Do you have a cloud IT strategy?
Or are you still performing all IT functions in-house with your own staff?
And if you do have a cloud strategy, do you intend to have your current staff plan and implement that on top of their current workload? Do they have the skills needed – especially when it comes to security?
If you're reading this, you're probably at least thinking about cloud adoption – 90% of companies are in some stage of cloud adoption. 76% of organizations having deployed or are implementing, or piloting a cloud solution. 14% are in the planning stages. Only 10% have no plans at all (if you're one of those, you should reconsider!).
The benefits are obvious: flexible capacity and scalability, improved availability, business continuity, reduced costs and complexity, and regulatory compliance.
Despite the fact that cloud providers often operate in a more secure environment (read Cloud Backup: More Secure Than In-House), security risks continues as the number 1 barrier to the cloud. A close second is a lack of staff or staff expertise to manage any security issues in the cloud (I've written about the cybersecurity hiring shortage, One Looming Cybersecurity Risk – No Cybersecurity Staff).
Access: A Major Cloud Security Challenge
Of course, you should be concerned with cloud security. Here are the top three major security challenges that concern business:
Those are concerns for in-house systems too.
Ironically, the top security threats aren't technology-related, they're people-related:
Hijacking of accounts, services, or traffic
External sharing of data
Loose password policy, a security policy that isn't followed, and users having their accounts hacked with phishing emails are some of the employee-caused actions that can allow a cloud system to be hacked.
If you look at the list, three of the top five cloud security threats aren't related to IT at all.
A Few Cloud Security Tips
If you outsource to an IT managed services partner – for cloud data backup, for example – you must remember that it's still your data and you remain liable for securing your information (with help from your managed services partner of course!).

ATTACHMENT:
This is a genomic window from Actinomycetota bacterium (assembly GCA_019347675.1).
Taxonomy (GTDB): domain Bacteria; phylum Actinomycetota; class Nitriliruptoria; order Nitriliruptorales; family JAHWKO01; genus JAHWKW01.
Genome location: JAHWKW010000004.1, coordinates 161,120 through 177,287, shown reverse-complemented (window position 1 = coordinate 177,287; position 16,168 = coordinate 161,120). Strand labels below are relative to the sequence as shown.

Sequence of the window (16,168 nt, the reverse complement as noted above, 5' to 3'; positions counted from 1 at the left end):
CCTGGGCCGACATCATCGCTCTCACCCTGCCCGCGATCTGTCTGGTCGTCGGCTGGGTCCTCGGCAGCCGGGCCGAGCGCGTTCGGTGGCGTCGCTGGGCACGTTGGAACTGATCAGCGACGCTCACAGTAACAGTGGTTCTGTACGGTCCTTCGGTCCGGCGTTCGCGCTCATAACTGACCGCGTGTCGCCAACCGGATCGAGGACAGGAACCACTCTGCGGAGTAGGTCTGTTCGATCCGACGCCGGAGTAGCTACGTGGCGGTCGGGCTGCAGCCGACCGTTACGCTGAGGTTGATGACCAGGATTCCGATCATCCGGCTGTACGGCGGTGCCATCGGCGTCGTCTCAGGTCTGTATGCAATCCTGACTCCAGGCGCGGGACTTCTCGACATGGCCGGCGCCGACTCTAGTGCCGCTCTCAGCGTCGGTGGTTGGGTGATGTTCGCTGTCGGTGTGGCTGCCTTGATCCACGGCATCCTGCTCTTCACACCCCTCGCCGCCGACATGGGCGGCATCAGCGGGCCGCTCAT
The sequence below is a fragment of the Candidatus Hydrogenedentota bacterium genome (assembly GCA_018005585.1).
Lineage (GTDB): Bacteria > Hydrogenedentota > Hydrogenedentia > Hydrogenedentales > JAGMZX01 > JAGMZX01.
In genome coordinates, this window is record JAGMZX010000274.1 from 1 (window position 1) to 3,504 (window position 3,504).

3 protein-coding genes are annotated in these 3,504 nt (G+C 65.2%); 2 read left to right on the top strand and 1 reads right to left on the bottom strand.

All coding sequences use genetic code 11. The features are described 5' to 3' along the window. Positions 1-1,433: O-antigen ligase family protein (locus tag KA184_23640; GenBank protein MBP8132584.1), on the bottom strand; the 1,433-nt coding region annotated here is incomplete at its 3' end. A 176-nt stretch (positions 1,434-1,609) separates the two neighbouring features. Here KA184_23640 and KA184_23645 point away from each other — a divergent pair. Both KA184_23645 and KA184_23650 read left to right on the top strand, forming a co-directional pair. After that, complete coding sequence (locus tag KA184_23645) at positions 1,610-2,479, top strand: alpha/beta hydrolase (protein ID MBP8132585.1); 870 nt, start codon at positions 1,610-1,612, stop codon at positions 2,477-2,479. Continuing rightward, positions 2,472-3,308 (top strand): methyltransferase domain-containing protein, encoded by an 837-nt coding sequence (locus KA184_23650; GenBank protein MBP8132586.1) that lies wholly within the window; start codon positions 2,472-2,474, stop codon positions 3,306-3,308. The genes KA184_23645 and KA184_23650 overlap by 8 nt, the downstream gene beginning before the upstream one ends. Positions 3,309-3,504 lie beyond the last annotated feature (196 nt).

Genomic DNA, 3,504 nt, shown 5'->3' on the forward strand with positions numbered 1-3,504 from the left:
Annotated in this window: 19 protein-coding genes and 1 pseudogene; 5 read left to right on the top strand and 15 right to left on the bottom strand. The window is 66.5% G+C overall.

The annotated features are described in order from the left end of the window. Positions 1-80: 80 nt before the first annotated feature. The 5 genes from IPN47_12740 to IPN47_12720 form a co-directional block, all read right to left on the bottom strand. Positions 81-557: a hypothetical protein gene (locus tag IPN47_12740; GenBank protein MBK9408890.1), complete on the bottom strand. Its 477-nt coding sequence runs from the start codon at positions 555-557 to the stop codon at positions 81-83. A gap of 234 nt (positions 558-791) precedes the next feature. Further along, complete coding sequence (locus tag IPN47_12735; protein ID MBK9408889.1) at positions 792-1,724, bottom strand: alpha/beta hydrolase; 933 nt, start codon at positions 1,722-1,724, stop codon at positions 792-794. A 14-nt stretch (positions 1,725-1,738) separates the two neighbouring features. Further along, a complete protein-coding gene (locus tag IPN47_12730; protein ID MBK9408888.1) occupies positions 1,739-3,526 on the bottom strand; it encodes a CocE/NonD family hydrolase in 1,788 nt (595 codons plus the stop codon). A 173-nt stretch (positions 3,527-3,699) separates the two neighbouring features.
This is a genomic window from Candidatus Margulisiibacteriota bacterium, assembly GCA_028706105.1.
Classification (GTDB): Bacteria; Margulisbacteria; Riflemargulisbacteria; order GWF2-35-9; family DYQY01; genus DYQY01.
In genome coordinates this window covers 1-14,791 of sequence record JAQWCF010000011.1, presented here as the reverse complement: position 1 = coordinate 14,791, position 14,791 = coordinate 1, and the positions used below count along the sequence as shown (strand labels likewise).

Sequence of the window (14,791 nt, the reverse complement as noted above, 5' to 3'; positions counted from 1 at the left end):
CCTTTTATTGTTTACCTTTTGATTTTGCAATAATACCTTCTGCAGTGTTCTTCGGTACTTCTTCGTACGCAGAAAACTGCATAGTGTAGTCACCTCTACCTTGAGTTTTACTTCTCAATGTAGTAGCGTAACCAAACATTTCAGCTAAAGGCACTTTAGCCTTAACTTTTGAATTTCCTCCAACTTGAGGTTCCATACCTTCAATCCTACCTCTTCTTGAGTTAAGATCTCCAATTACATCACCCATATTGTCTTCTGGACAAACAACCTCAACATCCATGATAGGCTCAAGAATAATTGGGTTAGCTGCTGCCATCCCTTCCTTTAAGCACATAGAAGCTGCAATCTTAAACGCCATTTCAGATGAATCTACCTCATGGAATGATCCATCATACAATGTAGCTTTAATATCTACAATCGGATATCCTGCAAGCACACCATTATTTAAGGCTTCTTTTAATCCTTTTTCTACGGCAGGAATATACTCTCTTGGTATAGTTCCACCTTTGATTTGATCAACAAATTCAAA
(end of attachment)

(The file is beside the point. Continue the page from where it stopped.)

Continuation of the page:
Before you sign with a partner, be sure they demonstrated a redundant infrastructure with geographically dispersed data centers to ensure continued operation in the case of a disaster. Ask them about their business continuity plan to ensure continued access to your data.
For backup and storage information security, Providers who adhere National Institutes of Standards and Technology (NIST)-certified encryption standards ensures data is encrypted on your site before transmission to the cloud and remains encrypted. No one else has access to your information because there's a single key to the encryption that only you have. The Advanced Encryption Standard and FIPS 140-2 is a third-party validation and indication that a cloud service provider adheres to the most robust encryption standards currently available.
Have a service level agreement (SLA) with your provider to establish mutually agreeable operational levels and expectations – including for security. Related to security and control, SLA terms could include expectations for being alerted to security lapses for the cloud providers other clients and expectations into insight into your data.
Before you store your data in the cloud, assess the sensitivity of the data you are considering placing there. If the data needs to comply with regulations such as HIPAA, have your cloud partner show you that their systems comply so that you aren't out of compliance.
Your information is as secure, if not more secure, in the hands of an outsourced cloud partner. Regardless of whether you decide to DIY or engage an IT service provider to provide cloud IT support, don't let concerns about security stop you.
Stats from Cloud Security 2017 Spotlight Reportby Cloudvisory.